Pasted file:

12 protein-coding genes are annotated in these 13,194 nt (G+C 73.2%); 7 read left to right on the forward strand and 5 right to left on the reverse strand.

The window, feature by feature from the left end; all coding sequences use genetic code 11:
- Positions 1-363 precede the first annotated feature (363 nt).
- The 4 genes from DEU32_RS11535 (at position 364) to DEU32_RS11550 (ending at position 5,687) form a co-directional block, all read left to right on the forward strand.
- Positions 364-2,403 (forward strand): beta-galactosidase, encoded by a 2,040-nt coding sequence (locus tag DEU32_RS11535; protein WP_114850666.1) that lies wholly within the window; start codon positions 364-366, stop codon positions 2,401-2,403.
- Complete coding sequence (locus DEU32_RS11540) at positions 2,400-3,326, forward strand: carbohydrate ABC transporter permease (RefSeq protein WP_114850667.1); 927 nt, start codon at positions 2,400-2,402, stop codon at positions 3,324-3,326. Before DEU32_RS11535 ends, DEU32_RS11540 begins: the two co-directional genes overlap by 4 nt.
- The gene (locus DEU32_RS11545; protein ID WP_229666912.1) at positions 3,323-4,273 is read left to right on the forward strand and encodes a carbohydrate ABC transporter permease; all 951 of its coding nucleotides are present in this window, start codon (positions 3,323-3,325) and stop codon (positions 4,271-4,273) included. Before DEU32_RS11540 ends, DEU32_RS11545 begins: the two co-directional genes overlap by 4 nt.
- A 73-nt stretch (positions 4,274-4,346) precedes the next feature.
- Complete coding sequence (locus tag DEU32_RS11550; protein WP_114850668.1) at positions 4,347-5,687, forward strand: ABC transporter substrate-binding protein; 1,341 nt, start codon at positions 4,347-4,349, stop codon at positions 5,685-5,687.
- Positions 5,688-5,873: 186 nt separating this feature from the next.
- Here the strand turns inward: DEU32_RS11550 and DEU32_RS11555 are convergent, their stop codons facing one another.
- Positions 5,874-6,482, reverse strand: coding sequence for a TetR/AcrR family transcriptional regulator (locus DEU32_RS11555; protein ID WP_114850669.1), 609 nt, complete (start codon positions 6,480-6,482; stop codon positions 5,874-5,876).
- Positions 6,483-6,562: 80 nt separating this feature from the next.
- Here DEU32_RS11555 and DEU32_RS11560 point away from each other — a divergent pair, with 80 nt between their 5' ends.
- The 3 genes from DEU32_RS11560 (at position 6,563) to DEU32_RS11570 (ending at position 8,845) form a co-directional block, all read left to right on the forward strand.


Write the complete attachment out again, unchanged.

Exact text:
12 protein-coding genes are annotated in these 13,194 nt (G+C 73.2%); 7 read left to right on the forward strand and 5 right to left on the reverse strand.

The window, feature by feature from the left end; all coding sequences use genetic code 11:
- Positions 1-363 precede the first annotated feature (363 nt).
- The 4 genes from DEU32_RS11535 (at position 364) to DEU32_RS11550 (ending at position 5,687) form a co-directional block, all read left to right on the forward strand.
- Positions 364-2,403 (forward strand): beta-galactosidase, encoded by a 2,040-nt coding sequence (locus tag DEU32_RS11535; protein WP_114850666.1) that lies wholly within the window; start codon positions 364-366, stop codon positions 2,401-2,403.
- Complete coding sequence (locus DEU32_RS11540) at positions 2,400-3,326, forward strand: carbohydrate ABC transporter permease (RefSeq protein WP_114850667.1); 927 nt, start codon at positions 2,400-2,402, stop codon at positions 3,324-3,326. Before DEU32_RS11535 ends, DEU32_RS11540 begins: the two co-directional genes overlap by 4 nt.
- The gene (locus DEU32_RS11545; protein ID WP_229666912.1) at positions 3,323-4,273 is read left to right on the forward strand and encodes a carbohydrate ABC transporter permease; all 951 of its coding nucleotides are present in this window, start codon (positions 3,323-3,325) and stop codon (positions 4,271-4,273) included. Before DEU32_RS11540 ends, DEU32_RS11545 begins: the two co-directional genes overlap by 4 nt.
- A 73-nt stretch (positions 4,274-4,346) precedes the next feature.
- Complete coding sequence (locus tag DEU32_RS11550; protein WP_114850668.1) at positions 4,347-5,687, forward strand: ABC transporter substrate-binding protein; 1,341 nt, start codon at positions 4,347-4,349, stop codon at positions 5,685-5,687.
- Positions 5,688-5,873: 186 nt separating this feature from the next.
- Here the strand turns inward: DEU32_RS11550 and DEU32_RS11555 are convergent, their stop codons facing one another.
- Positions 5,874-6,482, reverse strand: coding sequence for a TetR/AcrR family transcriptional regulator (locus DEU32_RS11555; protein ID WP_114850669.1), 609 nt, complete (start codon positions 6,480-6,482; stop codon positions 5,874-5,876).
- Positions 6,483-6,562: 80 nt separating this feature from the next.
- Here DEU32_RS11555 and DEU32_RS11560 point away from each other — a divergent pair, with 80 nt between their 5' ends.
- The 3 genes from DEU32_RS11560 (at position 6,563) to DEU32_RS11570 (ending at position 8,845) form a co-directional block, all read left to right on the forward strand.